At school I had this friend, Jamie, and he once said to me that he always preferred having a band’s live album to their studio album of the same songs. His example was Queen’s Live Magic. To me, then, this was madness. It didn’t have all the same songs as It’s a Kind of Magic and the production isn’t as good. Let’s face it, unless it’s Pink Floyd, the production of a live album is never as good as in the studio. I avoided live albums for years.

Pink Floyd’s Pulse was the first live album I really got into and then there was nothing until the teenies when live albums from Emperor, Immortal, Arch Enemy, Dimmu Borgir and Blind Guardian got me completely hooked.

The latest live album I’ve bought is ‘The Siege Of Mercia: Live At Bloodstock 2017’ by Winterfylleth. It’s amazing for a number of reasons. I was at Bloodstock, watching the band, when it was recorded. It’s a fantastic performance of of some brilliant songs. It’s got a, atmospheric, synth version of an old track at the end. It’s encouraged me to relisten to their studio albums and enjoy them so much more.

Winterfylleth are a Black Metal band from Manchester. Their lyrics are based around England’s rich culture and heritage.  Some of their album covers and songs depict the Peak District. You’d have thought a song about Mam Tour, a hill in the Peak District, might be a bit boring, but it’s not! Maybe because, being black metal, you can’t really hear the words, but as always the vocal style, heavy guitars and fast drums make for the perfect mix.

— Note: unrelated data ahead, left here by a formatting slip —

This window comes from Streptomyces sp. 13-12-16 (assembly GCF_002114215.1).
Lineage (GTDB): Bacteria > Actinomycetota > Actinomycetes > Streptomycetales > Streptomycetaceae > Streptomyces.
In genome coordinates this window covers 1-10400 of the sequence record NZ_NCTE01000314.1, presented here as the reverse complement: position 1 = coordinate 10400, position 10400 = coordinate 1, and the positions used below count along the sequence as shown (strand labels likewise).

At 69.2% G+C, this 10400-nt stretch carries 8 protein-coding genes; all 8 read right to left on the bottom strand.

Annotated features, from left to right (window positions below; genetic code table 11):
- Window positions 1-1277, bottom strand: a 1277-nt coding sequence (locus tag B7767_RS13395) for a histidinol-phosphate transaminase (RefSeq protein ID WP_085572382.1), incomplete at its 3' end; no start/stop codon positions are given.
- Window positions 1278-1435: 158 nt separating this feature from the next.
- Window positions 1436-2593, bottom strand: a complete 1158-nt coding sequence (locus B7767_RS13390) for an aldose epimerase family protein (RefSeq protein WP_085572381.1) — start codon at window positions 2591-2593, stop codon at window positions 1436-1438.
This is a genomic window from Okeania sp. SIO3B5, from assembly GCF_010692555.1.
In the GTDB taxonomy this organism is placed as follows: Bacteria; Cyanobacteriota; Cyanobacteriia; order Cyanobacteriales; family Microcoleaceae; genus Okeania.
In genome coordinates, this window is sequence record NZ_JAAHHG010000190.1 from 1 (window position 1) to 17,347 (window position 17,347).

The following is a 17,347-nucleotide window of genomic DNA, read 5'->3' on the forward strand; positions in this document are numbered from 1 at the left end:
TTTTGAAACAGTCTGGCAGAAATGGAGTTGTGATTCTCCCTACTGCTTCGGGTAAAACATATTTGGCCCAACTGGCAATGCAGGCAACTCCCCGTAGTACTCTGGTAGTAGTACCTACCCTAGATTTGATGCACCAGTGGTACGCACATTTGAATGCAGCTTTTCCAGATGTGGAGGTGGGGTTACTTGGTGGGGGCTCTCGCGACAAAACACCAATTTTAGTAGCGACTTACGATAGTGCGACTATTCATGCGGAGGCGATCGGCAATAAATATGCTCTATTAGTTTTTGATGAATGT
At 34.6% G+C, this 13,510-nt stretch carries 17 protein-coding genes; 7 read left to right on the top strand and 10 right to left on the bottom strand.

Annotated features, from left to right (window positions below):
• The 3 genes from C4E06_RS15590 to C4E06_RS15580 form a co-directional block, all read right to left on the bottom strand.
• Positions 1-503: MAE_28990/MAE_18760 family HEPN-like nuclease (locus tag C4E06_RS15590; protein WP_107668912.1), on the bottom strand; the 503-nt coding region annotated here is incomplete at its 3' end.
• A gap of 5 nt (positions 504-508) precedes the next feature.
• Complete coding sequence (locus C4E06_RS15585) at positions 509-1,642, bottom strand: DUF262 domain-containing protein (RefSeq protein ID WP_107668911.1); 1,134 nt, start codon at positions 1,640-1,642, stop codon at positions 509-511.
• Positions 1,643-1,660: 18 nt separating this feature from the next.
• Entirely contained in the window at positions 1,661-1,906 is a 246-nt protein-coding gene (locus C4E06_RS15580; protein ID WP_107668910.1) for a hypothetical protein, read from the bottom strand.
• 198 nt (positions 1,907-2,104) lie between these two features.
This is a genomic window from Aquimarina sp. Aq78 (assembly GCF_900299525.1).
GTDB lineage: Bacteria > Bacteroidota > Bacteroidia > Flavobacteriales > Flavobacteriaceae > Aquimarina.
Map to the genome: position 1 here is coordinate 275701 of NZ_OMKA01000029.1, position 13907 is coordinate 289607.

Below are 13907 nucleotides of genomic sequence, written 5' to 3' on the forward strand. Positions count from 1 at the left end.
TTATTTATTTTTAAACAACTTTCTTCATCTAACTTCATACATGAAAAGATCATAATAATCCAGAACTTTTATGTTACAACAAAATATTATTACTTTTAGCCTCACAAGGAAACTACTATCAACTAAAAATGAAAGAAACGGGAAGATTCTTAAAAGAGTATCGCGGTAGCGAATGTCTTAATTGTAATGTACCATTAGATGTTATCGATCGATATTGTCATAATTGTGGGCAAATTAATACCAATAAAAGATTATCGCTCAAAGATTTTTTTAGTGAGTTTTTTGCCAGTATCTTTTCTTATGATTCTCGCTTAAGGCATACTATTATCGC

I currently have the Siege of Mercia, along with some similar new albums from the likes of Borknager, on my regular daily playlist and it just gets better and better.

nor(DEV):biz Big Dinner with Roarr! Dinosaur Adventure

Paul Grenyer from Paul Grenyer



What: nor(DEV):biz Big Dinner with Roarr! Dinosaur Adventure

When: 7th October, 2019

Where: Norwich City Football Club

How much: £40.99

Book: https://nordevbiz-oct-2019.eventbrite.co.uk

Join the best Norfolk and Norwich tech companies for dinner, while enjoying good food and great company.

Roarr! Dinosaur Adventure

A desire to innovate, with continual reinvestment creating bigger and bolder attractions – this is what our guest speakers have in mammoth (or should I say dinosaur!) proportions.

Owners of award-winning, Roarr! Dinosaur Adventure in Lenwade, Martin and Adam Goymour will be sharing their aspirations to develop this thriving business both in Norfolk and further afield. Not ones to rest on their laurels, they’ve already rebranded and invested millions so they can appeal to a broader market.

In 2018, they won the Best Large Visitor Attraction award in the Norfolk and Suffolk Tourism Awards. With more projects ‘in the pipeline’, their hard work and enthusiasm for innovation and redevelopment are evident.

From advancing their green energy strategy by placing solar panels on their indoor play area to a fossil dig and a steampunk-inspired restaurant in the Victorian walled garden, they are delighting thousands of visitors of all ages in Norfolk’s very own Jurassic Park.